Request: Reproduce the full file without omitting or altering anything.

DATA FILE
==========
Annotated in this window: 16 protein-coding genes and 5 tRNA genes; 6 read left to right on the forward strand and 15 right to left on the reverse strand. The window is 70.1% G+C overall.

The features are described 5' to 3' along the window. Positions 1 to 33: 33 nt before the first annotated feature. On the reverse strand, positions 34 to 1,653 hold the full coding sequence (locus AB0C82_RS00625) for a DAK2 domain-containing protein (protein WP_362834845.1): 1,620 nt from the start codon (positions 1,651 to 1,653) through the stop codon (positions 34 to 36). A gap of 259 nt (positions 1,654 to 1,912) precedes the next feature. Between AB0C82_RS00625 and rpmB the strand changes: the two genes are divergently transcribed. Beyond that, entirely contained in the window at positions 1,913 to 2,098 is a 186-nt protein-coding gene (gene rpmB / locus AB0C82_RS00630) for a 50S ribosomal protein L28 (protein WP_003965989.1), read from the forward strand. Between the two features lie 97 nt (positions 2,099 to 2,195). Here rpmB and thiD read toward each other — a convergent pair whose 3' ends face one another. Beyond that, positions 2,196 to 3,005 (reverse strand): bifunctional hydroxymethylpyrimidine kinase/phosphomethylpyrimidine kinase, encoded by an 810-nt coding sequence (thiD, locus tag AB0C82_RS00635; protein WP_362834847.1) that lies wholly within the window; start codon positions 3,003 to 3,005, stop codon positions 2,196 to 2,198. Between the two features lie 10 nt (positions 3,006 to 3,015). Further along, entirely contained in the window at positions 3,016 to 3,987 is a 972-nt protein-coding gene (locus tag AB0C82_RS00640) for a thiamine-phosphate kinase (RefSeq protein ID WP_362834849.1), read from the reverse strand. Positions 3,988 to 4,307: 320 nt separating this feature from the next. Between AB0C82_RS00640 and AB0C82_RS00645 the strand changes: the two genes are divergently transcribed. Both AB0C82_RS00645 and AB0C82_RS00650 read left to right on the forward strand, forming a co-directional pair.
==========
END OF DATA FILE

Annotated in this window: 16 protein-coding genes and 5 tRNA genes; 6 read left to right on the forward strand and 15 right to left on the reverse strand. The window is 70.1% G+C overall.

The features are described 5' to 3' along the window. Positions 1 to 33: 33 nt before the first annotated feature. On the reverse strand, positions 34 to 1,653 hold the full coding sequence (locus AB0C82_RS00625) for a DAK2 domain-containing protein (protein WP_362834845.1): 1,620 nt from the start codon (positions 1,651 to 1,653) through the stop codon (positions 34 to 36). A gap of 259 nt (positions 1,654 to 1,912) precedes the next feature. Between AB0C82_RS00625 and rpmB the strand changes: the two genes are divergently transcribed. Beyond that, entirely contained in the window at positions 1,913 to 2,098 is a 186-nt protein-coding gene (gene rpmB / locus AB0C82_RS00630) for a 50S ribosomal protein L28 (protein WP_003965989.1), read from the forward strand. Between the two features lie 97 nt (positions 2,099 to 2,195). Here rpmB and thiD read toward each other — a convergent pair whose 3' ends face one another. Beyond that, positions 2,196 to 3,005 (reverse strand): bifunctional hydroxymethylpyrimidine kinase/phosphomethylpyrimidine kinase, encoded by an 810-nt coding sequence (thiD, locus tag AB0C82_RS00635; protein WP_362834847.1) that lies wholly within the window; start codon positions 3,003 to 3,005, stop codon positions 2,196 to 2,198. Between the two features lie 10 nt (positions 3,006 to 3,015). Further along, entirely contained in the window at positions 3,016 to 3,987 is a 972-nt protein-coding gene (locus tag AB0C82_RS00640) for a thiamine-phosphate kinase (RefSeq protein ID WP_362834849.1), read from the reverse strand. Positions 3,988 to 4,307: 320 nt separating this feature from the next. Between AB0C82_RS00640 and AB0C82_RS00645 the strand changes: the two genes are divergently transcribed. Both AB0C82_RS00645 and AB0C82_RS00650 read left to right on the forward strand, forming a co-directional pair.